Archive | Kids Health

Improving Kids Nutrition via Organic & Local Food

I’m just going to say it, and I’m fully expecting to hear your gasps from my computer chair… I don’t think I’ve ever bought organic food and I know I’ve never looked to see if a food item is produced locally.   There, I’ve said it and I feel SO much better.  

When I decided to ‘green’ up my family, I was already on a mission to educate myself and improve my kids’ nutrition.   My sons are always asking me to cook with them and my response is “mommy isn’t cooking….I’m heating things up!”   I really only make Shepard’s Pie from scratch…. everything else is heated or broiled in/on the stove.   I know changes need to come.

I’ve recently been SO inspired after listening to an amazing speaker, a nutritionist named Jen, who specializes in children’s eating habits and nutrition.  I’ve already started begging her to contribute to this site, as her message needs to be heard.  She touched on key points during her presentation of small things you can do to improve the large nutritional picture for your family.  Topics like what ingredients to look for on the packaging of brown bread, the importance of Vitamin D for kids, the top worst foods we feed our children, and when it’s important to buy organic.   I was glued to the information she was presenting and I only wish I had attended her presentation 4 years ago.  I would have done many things differently in my house….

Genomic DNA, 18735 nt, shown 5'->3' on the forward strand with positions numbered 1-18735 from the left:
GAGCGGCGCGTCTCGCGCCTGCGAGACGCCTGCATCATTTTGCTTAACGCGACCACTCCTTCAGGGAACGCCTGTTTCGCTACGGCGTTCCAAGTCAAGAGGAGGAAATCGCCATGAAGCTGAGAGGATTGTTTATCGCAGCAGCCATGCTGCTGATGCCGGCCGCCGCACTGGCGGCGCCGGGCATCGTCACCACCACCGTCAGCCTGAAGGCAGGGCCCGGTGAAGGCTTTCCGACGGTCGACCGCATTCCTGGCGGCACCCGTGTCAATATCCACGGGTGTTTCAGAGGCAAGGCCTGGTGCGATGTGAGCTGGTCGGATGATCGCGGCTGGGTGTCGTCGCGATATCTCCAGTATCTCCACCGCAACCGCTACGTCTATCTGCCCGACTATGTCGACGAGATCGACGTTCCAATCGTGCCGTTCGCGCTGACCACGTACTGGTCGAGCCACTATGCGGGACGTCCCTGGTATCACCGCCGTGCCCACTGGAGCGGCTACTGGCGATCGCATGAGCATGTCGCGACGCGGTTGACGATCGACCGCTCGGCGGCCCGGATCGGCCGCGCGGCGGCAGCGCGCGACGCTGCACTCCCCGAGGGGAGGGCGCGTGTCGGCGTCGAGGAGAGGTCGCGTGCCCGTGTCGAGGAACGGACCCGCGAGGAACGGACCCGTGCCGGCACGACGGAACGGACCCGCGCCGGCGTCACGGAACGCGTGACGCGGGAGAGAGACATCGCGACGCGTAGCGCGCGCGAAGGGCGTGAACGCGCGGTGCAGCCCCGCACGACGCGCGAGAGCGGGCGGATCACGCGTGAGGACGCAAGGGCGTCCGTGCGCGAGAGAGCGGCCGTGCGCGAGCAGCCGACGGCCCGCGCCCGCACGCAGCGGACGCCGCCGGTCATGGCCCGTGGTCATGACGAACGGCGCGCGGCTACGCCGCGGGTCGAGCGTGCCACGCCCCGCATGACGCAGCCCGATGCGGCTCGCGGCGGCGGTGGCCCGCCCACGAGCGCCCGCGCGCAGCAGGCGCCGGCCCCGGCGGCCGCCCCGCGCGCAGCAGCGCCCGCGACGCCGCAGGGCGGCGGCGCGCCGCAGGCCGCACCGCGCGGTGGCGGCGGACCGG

To kick start healthier habits for my clan, I’m excited to learn that my local Farmers Market begins in early May.  Canadians can check out their Farmers Markets via this site and Americans, click here. I am so excited to start weekly planning of fresh, local, organic, food and will be prioritizing this activity to the top of our busy list.  Weekends are pretty jammed packed with activities, birthday parties, church, but I think the kids will enjoy selecting and learning about where their food comes from.  They are already big fans of farms, so it won’t be hard to start the dialogue of why it is so important to support local farmers and reduce the carbon footprint that importing all our food increases. Local food doesn’t have to travel far, so this reduces carbon dioxide emissions and packing materials